We are learning toward mystery.

Danny Morris and Charles Olson, Discerning God’s Will Together.

“The community of people who have decided, through the history of mankind, to both follow the teaching of Jesus, model their lives after the life of Jesus, and to allow themselves to be led and guided through life by the Spirit of God. Our particular faith community is a microcosm of the larger, living a life of worship, shared journey and mission in a particular context. Often, community leaders are chosen that carry the corporate identity, and reinforce it through the tides of change.”

“Sharing life in Jesus’ Name.”

From The Celtic Way by Ian Bradley. The dominant institution of Celtic Christianity was neither the parish church nor the cathedral, but the monastery, which sometimes began as a solitary hermit’s cell (celtic hermits into a cell or cave), and often grew to become a combination of a commune, retreat house, mission station, hotel, hospital, school, university, arts centre, and powerhouse for the local community. Good people, good ideas, etc. Spiritual energy, learning and cultural enlightenment.

1. Believing
2. Behaving
3. Belonging

Stereotypical mainline church, late 20th century,

You start with “what do you believe.” Catechism and confirmation. If you believe enough of the right stuff, you’re in. After many years of doing the right believing, dressing, behaving, I feel like I’m “home.”

Northumbria

1. Belong – All are welcome. sojourn with us.
2. Believe – They begin to experience the life and vitality of the faith.
3. Behave – The final stage is behavior.

George Hunter – belonging before believing. Celtic Way Of Evangelism.

You have to get used to the taste of beer and the smell of pot if you’re going to hang around youth.

Celtic Christianity

1. Celtic Christianity was essentially monastic (but not necessarily celibate), married folks, singles, children.

Bonhoeffer called for a new monasticism, allegiance with the sermon on the mount. (Life Together).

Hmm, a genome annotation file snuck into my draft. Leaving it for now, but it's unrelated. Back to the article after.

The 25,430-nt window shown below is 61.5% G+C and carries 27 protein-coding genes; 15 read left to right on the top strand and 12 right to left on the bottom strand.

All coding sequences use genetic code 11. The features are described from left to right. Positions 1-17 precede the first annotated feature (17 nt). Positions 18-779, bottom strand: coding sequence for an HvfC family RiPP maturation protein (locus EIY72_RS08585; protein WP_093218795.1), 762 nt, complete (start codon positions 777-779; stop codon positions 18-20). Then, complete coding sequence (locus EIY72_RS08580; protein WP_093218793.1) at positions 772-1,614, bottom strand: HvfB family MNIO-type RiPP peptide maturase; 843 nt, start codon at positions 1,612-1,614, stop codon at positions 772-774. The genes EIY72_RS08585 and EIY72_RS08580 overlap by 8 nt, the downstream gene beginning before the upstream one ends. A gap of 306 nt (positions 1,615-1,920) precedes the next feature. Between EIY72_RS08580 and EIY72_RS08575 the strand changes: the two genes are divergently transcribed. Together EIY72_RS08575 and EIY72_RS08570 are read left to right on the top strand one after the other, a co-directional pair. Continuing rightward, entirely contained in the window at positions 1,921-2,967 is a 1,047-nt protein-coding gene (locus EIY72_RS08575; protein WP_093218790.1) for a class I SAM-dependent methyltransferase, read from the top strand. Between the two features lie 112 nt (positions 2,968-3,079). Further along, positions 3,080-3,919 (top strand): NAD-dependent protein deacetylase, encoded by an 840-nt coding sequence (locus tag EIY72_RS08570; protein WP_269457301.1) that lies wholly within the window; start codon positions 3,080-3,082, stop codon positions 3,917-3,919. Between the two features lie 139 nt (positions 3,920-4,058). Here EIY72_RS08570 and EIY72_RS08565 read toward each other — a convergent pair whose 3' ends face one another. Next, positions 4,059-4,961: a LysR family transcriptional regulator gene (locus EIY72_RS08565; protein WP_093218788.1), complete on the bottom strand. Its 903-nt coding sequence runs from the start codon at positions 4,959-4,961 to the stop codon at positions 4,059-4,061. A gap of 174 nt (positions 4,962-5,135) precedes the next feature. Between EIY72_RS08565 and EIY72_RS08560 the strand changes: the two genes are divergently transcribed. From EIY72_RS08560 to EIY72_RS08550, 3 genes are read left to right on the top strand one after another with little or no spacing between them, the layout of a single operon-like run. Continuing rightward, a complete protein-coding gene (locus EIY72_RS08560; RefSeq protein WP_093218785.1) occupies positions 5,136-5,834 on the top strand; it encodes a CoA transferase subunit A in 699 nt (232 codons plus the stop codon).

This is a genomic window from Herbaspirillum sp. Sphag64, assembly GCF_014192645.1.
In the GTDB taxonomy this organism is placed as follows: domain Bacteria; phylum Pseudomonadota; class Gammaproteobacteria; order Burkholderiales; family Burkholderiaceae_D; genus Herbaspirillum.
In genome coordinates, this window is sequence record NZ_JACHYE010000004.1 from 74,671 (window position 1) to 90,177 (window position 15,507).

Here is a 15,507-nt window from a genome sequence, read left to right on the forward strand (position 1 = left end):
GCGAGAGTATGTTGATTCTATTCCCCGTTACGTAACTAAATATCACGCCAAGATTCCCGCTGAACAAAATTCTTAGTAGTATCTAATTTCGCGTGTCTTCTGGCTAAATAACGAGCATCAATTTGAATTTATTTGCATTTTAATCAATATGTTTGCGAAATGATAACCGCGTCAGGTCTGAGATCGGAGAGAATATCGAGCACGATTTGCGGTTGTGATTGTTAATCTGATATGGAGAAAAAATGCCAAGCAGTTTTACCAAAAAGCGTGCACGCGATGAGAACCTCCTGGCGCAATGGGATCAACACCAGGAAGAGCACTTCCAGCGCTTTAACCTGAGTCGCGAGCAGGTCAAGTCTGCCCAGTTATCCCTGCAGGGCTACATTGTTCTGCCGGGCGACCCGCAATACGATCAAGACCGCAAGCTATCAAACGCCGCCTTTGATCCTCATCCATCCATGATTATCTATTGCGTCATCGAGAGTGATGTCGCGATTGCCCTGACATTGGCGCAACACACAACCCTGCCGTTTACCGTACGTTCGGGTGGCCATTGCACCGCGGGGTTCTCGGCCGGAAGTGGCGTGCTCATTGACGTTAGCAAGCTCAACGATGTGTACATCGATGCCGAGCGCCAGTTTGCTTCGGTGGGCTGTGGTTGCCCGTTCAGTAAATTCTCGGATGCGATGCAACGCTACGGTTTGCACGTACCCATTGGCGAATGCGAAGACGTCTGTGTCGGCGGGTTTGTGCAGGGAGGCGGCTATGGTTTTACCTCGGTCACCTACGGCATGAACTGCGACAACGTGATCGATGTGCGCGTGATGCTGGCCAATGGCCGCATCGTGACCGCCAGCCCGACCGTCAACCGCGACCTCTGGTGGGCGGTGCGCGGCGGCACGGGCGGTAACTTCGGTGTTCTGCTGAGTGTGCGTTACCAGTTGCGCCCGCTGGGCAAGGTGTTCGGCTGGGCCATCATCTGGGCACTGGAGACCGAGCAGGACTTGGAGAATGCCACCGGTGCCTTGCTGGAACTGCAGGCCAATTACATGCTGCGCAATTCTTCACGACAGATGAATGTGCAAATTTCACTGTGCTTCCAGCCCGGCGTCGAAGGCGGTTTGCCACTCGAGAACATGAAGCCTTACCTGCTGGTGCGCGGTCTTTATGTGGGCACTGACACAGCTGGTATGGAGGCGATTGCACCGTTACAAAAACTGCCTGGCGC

2. The Celts expressed their faith understanding that worship and mission are one; they are not opposites.

3. The Celts expressed their faith in Hospitality. They were far more into relationships than reputation. Lindisfarne – a prayer cell, and a place to receive guests.

Starting with belonging.

4. All of life is sacred. There is no distinction between regular people and religious people. God’s presence pervades everything; all of life. God was as real in a discussion around the fire as around the Eucharist. Prayers around milking the cow, lighting fires. “The mundane is the edge of glory.” Esther DeWaal. Life is not chopped up and compartmentalized. False dichotomy. Five gospels – Matthew, Mark, Luke and John and Creation. We are born whole and good. The Church in Rome declared that to be a heresy, Augustine didn’t like it up and against Pelagius. Doctrine of original sin is still with us. When the mother holds the baby in her arms, this creature is not born evil, in the Celtic mind.

5. They took risks. When all of life is sacred, it can be freely lived, radically, in the hands of the creator. They could dare to discern God’s will no matter what it meant. Thomas Merton called a contemplative person an outlaw. They might do anything; anyone that serious about God. Evangelized much of western Europe.

Unconcerned with institutional structures, but deferred to the authority of Rome and looked to St. Peter’s, anyplace could be a thin place, tree in grove or cathedral, any moment a thin moment, solid in the center and loose around the edges.

Beliefs were solidly biblical, but their culture was loose around the edges. Reach into riches of the past, to help people come to terms. The inspiration for much of Celtic Christianity was the desert fathers of the middle east, not Rome.

Desert fathers are quoted all over in the Celtic Book Of Daily Prayer. The east greatly influenced their ideology.

Pelagius
Romans 5:12ff (last phrase – NIV “because all sinned,” “in that all have sinned”
Augustine vs. Pelagius – is sin associated with Adam’s sin or the sin of each person.
“ef” action of sinning Adam, or
Ps. 51, “in sin” did my mother conceive me. Born sinful?
Comparing Adam and Christ.

Note: Everyone knows that relational learning is the best; learning with people who care is optimal.